As we balance our desire to return to some sense of normalcy with the ongoing need to follow COVID protocols, we all need to figure out how we are handling Halloween this year. We certainly won’t be bobbing for apples, but there are plenty of other Halloween activities we can enjoy while staying safer.
1. Pick and carve pumpkins.
Picking pumpkins at a local pumpkin patch is an outdoor activity that can be enjoyed with proper social distancing and wearing a mask. Once you get your pumpkins home, you can also carve them outside, which means maybe a small group of your kids’ friends can come over for an outdoor pumpkin-carving party.
2. Host a backyard movie night.
Set up a backyard movie theater for an outdoor Halloween celebration. Spread out some chairs or blankets, distribute individual servings of popcorn and snacks, and pick your favorite scary (or not-so-scary) movies to watch with your family or friends. If you do not have an outdoor movie screen or projector, there is still time to order one for quick delivery before Halloween.
3. Tell ghost stories around the fire.
Gather around your fire pit or patio fireplace to enjoy a socially distanced celebration filled with your favorite ghost stories.
4. Plan outdoor games and crafts.
If you are hosting a small Halloween gathering, keep it outside and plan themed games and crafts to keep both kids and adults entertained. When including crafts, make individual craft kits for each guest with everything they need to complete the project. If folks are not sharing supplies, they can more easily maintain social distancing and will not come in contact with the same surfaces as much.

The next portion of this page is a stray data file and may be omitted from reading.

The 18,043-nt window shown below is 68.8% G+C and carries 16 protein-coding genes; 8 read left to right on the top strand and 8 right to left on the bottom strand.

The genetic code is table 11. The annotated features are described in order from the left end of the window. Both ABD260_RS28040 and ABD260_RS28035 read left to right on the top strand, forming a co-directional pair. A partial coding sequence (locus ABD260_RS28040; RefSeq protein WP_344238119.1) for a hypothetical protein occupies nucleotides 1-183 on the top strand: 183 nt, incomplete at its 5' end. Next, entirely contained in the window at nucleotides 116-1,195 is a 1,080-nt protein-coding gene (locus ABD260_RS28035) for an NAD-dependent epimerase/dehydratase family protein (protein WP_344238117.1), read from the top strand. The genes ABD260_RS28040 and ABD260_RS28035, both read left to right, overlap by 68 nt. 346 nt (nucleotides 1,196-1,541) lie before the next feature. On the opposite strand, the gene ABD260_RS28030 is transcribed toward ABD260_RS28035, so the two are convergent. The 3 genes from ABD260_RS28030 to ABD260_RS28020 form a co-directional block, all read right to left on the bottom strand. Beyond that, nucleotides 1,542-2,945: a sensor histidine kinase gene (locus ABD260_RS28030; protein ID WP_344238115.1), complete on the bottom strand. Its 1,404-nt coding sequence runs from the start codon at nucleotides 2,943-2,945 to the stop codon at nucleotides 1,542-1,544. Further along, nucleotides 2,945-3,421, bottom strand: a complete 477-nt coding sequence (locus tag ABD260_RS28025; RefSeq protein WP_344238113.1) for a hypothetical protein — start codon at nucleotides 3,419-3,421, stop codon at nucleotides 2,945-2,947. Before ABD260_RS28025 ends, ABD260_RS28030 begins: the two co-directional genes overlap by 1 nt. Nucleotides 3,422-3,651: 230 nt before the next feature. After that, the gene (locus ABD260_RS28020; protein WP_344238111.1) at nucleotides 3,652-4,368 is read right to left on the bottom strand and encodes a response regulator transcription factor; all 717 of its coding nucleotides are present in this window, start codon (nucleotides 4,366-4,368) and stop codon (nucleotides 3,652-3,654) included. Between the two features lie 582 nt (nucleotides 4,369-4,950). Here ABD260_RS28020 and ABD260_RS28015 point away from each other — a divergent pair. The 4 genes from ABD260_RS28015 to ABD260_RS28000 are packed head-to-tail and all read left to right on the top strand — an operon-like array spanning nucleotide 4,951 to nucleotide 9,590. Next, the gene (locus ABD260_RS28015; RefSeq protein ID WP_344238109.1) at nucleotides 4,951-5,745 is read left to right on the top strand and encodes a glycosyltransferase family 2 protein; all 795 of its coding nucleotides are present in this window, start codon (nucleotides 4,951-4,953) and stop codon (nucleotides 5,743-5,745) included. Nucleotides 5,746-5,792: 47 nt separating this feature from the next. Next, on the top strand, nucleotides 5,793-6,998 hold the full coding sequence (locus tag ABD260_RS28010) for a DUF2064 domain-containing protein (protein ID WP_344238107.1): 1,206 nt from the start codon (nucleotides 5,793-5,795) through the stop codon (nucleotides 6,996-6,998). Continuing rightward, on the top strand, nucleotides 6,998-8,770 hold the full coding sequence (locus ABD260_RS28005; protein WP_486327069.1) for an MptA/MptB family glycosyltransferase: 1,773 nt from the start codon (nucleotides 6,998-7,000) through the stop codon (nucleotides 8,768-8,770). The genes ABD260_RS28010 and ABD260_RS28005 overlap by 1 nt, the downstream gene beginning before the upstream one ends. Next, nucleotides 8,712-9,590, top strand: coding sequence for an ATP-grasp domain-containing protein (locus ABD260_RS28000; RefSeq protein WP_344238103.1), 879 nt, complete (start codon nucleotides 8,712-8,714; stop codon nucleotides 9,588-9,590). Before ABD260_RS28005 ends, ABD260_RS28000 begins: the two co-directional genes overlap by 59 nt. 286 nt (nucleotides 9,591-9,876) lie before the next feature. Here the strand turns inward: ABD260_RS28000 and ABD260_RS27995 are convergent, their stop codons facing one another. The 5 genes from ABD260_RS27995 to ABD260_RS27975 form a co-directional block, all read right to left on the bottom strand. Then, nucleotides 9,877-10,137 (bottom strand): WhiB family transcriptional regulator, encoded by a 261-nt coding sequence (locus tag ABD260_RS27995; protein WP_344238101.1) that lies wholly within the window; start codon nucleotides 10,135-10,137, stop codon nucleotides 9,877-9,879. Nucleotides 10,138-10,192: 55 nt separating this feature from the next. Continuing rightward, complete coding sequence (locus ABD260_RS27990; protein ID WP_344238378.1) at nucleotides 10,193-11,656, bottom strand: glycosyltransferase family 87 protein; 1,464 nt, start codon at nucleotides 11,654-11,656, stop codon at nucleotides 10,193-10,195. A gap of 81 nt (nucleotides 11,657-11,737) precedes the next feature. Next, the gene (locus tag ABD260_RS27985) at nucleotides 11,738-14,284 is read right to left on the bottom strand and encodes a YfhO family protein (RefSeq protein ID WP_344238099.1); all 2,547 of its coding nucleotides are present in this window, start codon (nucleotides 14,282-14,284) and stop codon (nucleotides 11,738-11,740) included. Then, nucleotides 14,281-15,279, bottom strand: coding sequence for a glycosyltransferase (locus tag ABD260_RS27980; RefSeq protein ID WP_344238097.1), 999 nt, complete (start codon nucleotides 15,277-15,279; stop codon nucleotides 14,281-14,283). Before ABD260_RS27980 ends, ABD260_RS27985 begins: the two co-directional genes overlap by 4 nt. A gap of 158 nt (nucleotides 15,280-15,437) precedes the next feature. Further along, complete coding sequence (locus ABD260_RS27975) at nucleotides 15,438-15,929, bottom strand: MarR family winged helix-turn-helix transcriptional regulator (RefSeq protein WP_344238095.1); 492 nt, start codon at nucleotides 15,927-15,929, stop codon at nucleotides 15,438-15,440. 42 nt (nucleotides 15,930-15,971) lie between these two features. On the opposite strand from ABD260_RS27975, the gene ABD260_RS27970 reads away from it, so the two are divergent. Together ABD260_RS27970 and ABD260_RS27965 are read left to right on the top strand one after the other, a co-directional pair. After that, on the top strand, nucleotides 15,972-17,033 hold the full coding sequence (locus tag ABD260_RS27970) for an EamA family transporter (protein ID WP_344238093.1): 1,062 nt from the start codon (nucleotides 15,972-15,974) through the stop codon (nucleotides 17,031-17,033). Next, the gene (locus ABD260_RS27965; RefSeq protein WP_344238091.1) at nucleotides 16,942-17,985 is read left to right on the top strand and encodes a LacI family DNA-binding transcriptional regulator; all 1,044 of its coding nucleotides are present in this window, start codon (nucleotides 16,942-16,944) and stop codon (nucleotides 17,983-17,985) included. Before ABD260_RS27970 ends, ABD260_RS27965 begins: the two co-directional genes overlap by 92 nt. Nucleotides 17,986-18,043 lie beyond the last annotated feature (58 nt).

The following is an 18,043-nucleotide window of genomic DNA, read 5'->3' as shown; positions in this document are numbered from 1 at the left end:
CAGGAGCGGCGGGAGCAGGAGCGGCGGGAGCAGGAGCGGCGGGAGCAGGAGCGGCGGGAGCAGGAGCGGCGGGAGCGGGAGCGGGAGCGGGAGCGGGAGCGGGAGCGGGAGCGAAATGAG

5. Make a plan for safer trick-or-treating.
If you plan on taking your kids trick-or-treating this year, make it safer by having a plan and making sure everyone adheres to it. Your plan should include staying outside, social distancing, and wearing masks. You can make or buy masks to match your kids’ costumes to make this part more fun, but kids are so used to wearing masks at this point, that it probably won’t take much convincing. Keep your group small and determine a limited number of houses to go to before you head out so that your kids are not disappointed that they aren’t hitting every house on the street.
6. Give out candy safely.
If you are planning on handing out candy, take steps to keep your family and the trick-or-treaters safer. Consider making individual treat bags to set out on a bench or table and replenish throughout the evening. This is better than having little hands grab candy from a communal bowl, but if you would rather set out a bowl filled with treats, be sure to set out some hand sanitizer with a note asking folks to sanitize their hands before taking candy. Either way, you can still enjoy the parade of costumes by greeting trick-or-treaters from your door while they pick up their treat bag at the end of your porch or in your driveway.
AimeeJo Davis-Varela is a freelance writer specializing in real estate, sustainable home improvement, eco-friendly landscaping, green living and travel writing. She is also the owner of Mind Your Manors, which provides second home management services.
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